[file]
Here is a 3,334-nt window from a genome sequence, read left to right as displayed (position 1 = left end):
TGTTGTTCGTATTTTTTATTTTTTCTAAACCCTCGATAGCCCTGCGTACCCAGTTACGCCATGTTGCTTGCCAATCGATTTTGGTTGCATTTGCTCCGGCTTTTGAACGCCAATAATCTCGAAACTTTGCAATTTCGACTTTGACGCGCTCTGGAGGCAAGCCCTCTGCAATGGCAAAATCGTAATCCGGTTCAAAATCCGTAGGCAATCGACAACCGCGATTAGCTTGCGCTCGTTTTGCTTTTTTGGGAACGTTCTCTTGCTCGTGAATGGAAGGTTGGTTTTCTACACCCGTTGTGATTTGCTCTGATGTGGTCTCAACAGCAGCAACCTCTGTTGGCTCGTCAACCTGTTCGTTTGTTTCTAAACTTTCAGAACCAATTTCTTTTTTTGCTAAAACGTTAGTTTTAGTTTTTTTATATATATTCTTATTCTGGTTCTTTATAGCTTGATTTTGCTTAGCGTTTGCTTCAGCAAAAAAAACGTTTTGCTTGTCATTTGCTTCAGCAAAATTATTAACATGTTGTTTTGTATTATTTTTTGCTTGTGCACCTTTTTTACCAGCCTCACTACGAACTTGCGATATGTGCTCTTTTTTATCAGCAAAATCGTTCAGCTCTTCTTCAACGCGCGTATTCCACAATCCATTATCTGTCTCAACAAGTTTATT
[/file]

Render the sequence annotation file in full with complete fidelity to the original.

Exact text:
Here is a 3,334-nt window from a genome sequence, read left to right as displayed (position 1 = left end):
TGTTGTTCGTATTTTTTATTTTTTCTAAACCCTCGATAGCCCTGCGTACCCAGTTACGCCATGTTGCTTGCCAATCGATTTTGGTTGCATTTGCTCCGGCTTTTGAACGCCAATAATCTCGAAACTTTGCAATTTCGACTTTGACGCGCTCTGGAGGCAAGCCCTCTGCAATGGCAAAATCGTAATCCGGTTCAAAATCCGTAGGCAATCGACAACCGCGATTAGCTTGCGCTCGTTTTGCTTTTTTGGGAACGTTCTCTTGCTCGTGAATGGAAGGTTGGTTTTCTACACCCGTTGTGATTTGCTCTGATGTGGTCTCAACAGCAGCAACCTCTGTTGGCTCGTCAACCTGTTCGTTTGTTTCTAAACTTTCAGAACCAATTTCTTTTTTTGCTAAAACGTTAGTTTTAGTTTTTTTATATATATTCTTATTCTGGTTCTTTATAGCTTGATTTTGCTTAGCGTTTGCTTCAGCAAAAAAAACGTTTTGCTTGTCATTTGCTTCAGCAAAATTATTAACATGTTGTTTTGTATTATTTTTTGCTTGTGCACCTTTTTTACCAGCCTCACTACGAACTTGCGATATGTGCTCTTTTTTATCAGCAAAATCGTTCAGCTCTTCTTCAACGCGCGTATTCCACAATCCATTATCTGTCTCAACAAGTTTATT